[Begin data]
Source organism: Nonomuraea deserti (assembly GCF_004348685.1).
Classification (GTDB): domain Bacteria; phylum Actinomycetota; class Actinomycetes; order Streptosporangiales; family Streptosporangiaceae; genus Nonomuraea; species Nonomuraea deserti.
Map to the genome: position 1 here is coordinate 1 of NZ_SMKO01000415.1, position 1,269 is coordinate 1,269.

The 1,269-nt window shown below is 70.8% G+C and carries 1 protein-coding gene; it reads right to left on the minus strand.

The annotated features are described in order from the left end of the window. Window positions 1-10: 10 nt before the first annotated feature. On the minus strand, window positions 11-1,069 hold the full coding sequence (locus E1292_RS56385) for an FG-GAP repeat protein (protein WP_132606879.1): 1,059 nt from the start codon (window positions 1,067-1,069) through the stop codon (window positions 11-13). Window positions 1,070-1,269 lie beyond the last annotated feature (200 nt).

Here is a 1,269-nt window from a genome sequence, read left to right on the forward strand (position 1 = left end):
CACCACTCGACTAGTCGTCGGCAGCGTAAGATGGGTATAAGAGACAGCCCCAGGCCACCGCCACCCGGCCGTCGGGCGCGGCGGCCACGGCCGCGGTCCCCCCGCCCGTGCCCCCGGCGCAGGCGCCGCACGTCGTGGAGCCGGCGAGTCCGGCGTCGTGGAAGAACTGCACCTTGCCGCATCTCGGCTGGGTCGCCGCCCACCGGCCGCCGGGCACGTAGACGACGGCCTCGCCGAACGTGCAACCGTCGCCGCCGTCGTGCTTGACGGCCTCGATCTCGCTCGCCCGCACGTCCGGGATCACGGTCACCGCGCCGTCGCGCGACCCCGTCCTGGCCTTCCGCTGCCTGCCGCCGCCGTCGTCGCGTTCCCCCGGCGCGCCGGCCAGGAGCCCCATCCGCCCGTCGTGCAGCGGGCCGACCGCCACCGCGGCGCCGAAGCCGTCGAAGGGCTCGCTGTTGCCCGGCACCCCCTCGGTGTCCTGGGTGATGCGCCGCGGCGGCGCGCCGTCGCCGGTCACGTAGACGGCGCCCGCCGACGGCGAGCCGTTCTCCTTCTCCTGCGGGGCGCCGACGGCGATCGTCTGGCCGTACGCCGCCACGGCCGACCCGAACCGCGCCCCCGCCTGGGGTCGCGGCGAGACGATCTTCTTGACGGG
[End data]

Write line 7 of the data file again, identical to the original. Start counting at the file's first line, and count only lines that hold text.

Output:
CACCACTCGACTAGTCGTCGGCAGCGTAAGATGGGTATAAGAGACAGCCCCAGGCCACCGCCACCCGGCCGTCGGGCGCGGCGGCCACGGCCGCGGTCCCCCCGCCCGTGCCCCCGGCGCAGGCGCCGCACGTCGTGGAGCCGGCGAGTCCGGCGTCGTGGAAGAACTGCACCTTGCCGCATCTCGGCTGGGTCGCCGCCCACCGGCCGCCGGGCACGTAGACGACGGCCTCGCCGAACGTGCAACCGTCGCCGCCGTCGTGCTTGACGGCCTCGATCTCGCTCGCCCGCACGTCCGGGATCACGGTCACCGCGCCGTCGCGCGACCCCGTCCTGGCCTTCCGCTGCCTGCCGCCGCCGTCGTCGCGTTCCCCCGGCGCGCCGGCCAGGAGCCCCATCCGCCCGTCGTGCAGCGGGCCGACCGCCACCGCGGCGCCGAAGCCGTCGAAGGGCTCGCTGTTGCCCGGCACCCCCTCGGTGTCCTGGGTGATGCGCCGCGGCGGCGCGCCGTCGCCGGTCACGTAGACGGCGCCCGCCGACGGCGAGCCGTTCTCCTTCTCCTGCGGGGCGCCGACGGCGATCGTCTGGCCGTACGCCGCCACGGCCGACCCGAACCGCGCCCCCGCCTGGGGTCGCGGCGAGACGATCTTCTTGACGGG